6 Ways to Keep Pets Safe At Home This Winter

Photo credit: Catherine Falls Commercial - Getty Images
Photo credit: Catherine Falls Commercial – Getty Images

From House Beautiful

From frisky little kittens to floppy-eared pups, there’s no question that pets hold a special place in our hearts. According to the American Pet Products Association, approximately 67 percent of all American households (that’s about 85 million families) own at least one pet, and The Harris Poll found that 95 percent of pet owners consider their four-legged friends to be full-fledged members of the family. But there’s more to being a pet owner than belly rubs and games of fetch. As any passionate pet-parent knows, an animal-friendly home is critical to your pet’s health, comfort, and happiness.

As temperatures dip and our animals spend more time with us indoors, it’s an opportune moment to brush up on your pet-centric home precautions. Read on for key safety measures that will keep animal lovers and their fluffy companions sleeping soundly.

Extinguish Fire Risks

Photo credit: Shutterstock
Photo credit: Shutterstock

All pet owners should familiarize themselves with common fire risks, since these naturally curious creatures can easily get into trouble around an open flame or a hot stove. In fact, according to The National Fire Protection Association (NFPA), pets accidentally start hundreds of home fires every year.

To avoid a calamity, follow these fire prevention steps. Keep candles out of Fido or Fluffy’s reach, and off of surfaces that pets can easily probe with their paws, such as long tablecloths. (The Red Cross also recommends flameless candles for worry-free ambiance.) While treats are getting toasty in the oven or on the stove, consider putting up an animal gate or using other means to keep pets (who will let little stand between themselves and a bounty of freshly-baked treats) at bay.

The NFPA also cautions families to keep an eye out for mischievous pets that chew on electrical cords. And be sure to secure fireplaces and hearths with a protective barrier, so that chestnuts are the only things coming close to the open fire.

Deck Out Your Windows

Photo credit: Kidde
Photo credit: Kidde

Window clings are adhesive decals that let first responders know that pets are inside your home (if enthusiastic barks or persistent meows didn’t reveal their presence first). The stickers enable emergency workers to include the furriest members of the family when assessing occupancy and strategizing on evacuation and rescue plans. Both the ASPCA and the Red Cross recommend using window alert stickers to keep animals safe.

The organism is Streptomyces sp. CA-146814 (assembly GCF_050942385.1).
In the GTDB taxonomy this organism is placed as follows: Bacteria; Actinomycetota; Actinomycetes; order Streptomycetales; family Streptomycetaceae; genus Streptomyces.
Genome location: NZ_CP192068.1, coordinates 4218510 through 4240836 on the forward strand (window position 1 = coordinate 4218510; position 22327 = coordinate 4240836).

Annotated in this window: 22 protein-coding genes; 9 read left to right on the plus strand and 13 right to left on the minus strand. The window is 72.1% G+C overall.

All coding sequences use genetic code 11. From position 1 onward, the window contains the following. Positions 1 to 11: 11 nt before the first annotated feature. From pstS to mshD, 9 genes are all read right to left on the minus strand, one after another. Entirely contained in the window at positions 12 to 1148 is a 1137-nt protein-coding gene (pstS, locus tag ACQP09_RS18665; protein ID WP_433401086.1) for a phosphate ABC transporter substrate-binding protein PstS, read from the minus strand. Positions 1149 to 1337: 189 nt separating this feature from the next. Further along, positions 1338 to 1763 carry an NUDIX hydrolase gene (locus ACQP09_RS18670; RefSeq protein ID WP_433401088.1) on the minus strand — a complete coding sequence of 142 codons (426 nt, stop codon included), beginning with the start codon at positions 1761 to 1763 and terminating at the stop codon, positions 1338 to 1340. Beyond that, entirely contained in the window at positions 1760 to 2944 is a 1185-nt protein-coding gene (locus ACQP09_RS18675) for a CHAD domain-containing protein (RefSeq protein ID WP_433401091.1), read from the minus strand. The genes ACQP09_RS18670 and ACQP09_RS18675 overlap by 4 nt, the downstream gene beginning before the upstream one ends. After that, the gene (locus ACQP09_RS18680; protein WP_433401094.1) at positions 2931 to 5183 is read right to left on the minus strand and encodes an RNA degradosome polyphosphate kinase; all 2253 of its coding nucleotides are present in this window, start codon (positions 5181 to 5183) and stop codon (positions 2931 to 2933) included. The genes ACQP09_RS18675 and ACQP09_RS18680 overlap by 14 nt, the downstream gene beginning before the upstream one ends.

Raise the Alarm

Photo credit: Kidde
Photo credit: Kidde

Alarms that detect smoke and carbon monoxide could help to save your pet’s life in an emergency. Even after you’ve set up detectors in your home, replacing them every seven to ten years is critical in order for them to maintain optimum functionality (the exact time frame will depend on your selected model).

Not sure when your detectors were installed? Don’t stress: you can reference the manufacturing date on the back of the alarm. Or, you can opt for a detector with a ten-year sealed battery, such as Kidde’s Carbon Monoxide Alarm or Kidde’s Worry-Free Combination Smoke & Carbon Monoxide Alarm, which activates a voice alert when it’s time for a replacement.

Know Your CO Risks

Photo credit: Kidde
Photo credit: Kidde

Just like humans, pets are susceptible to carbon monoxide (CO) poisoning, according to Kidde. It’s crucial to be aware of the potential sources of risk within your home, which include heaters, gas stoves and ovens, grills, generators, chimneys, and cars.

A carbon monoxide alarm will help to protect your home and family against the potentially deadly gas, as can knowing the telltale signs of contamination. Symptoms of carbon monoxide poisoning in pets can include vomiting, weakness, coma, seizures, depression, and labored breathing. If you suspect your pet has suffered carbon monoxide poisoning, Kidde recommends contacting your veterinarian and advocating for a test.

Include Pets In Your Escape Plans

Photo credit: Kidde
Photo credit: Kidde

Fire evacuation plans are a must in any home, and your strategy should be tailored to safeguard your pet. The ASPCA suggests assigning one family member to be the pet-keeper in order to avoid confusion and allow others to concentrate on overseeing the evacuation. If you haven’t committed your pet’s patterns to memory already, be aware of their typical nap locations, and sleuth out their go-to hiding spots—that way, you’ll know where to find them if they’re catching zzz’s or otherwise laying low during a rapid evacuation.

To ensure a smooth exit, keep the number two in mind. FEMA recommends practicing your evacuation plan at least twice annually, and charting out two different escape routes from every room.

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